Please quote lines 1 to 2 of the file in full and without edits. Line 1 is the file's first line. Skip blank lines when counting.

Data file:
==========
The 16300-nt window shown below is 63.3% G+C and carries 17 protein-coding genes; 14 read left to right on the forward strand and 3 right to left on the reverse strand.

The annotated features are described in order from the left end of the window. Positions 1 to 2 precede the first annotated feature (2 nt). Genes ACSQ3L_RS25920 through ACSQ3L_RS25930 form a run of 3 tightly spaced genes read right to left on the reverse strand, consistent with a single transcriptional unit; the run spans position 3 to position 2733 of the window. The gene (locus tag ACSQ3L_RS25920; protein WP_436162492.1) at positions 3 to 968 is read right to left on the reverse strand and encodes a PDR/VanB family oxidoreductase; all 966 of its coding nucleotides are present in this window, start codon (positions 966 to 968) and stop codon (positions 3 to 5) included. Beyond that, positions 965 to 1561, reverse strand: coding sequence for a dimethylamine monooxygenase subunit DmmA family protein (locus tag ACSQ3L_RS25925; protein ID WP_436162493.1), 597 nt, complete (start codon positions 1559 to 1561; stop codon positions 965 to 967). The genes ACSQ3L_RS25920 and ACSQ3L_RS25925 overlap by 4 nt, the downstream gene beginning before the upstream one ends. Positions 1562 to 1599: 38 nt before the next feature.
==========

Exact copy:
The 16300-nt window shown below is 63.3% G+C and carries 17 protein-coding genes; 14 read left to right on the forward strand and 3 right to left on the reverse strand.

The annotated features are described in order from the left end of the window. Positions 1 to 2 precede the first annotated feature (2 nt). Genes ACSQ3L_RS25920 through ACSQ3L_RS25930 form a run of 3 tightly spaced genes read right to left on the reverse strand, consistent with a single transcriptional unit; the run spans position 3 to position 2733 of the window. The gene (locus tag ACSQ3L_RS25920; protein WP_436162492.1) at positions 3 to 968 is read right to left on the reverse strand and encodes a PDR/VanB family oxidoreductase; all 966 of its coding nucleotides are present in this window, start codon (positions 966 to 968) and stop codon (positions 3 to 5) included. Beyond that, positions 965 to 1561, reverse strand: coding sequence for a dimethylamine monooxygenase subunit DmmA family protein (locus tag ACSQ3L_RS25925; protein ID WP_436162493.1), 597 nt, complete (start codon positions 1559 to 1561; stop codon positions 965 to 967). The genes ACSQ3L_RS25920 and ACSQ3L_RS25925 overlap by 4 nt, the downstream gene beginning before the upstream one ends. Positions 1562 to 1599: 38 nt before the next feature.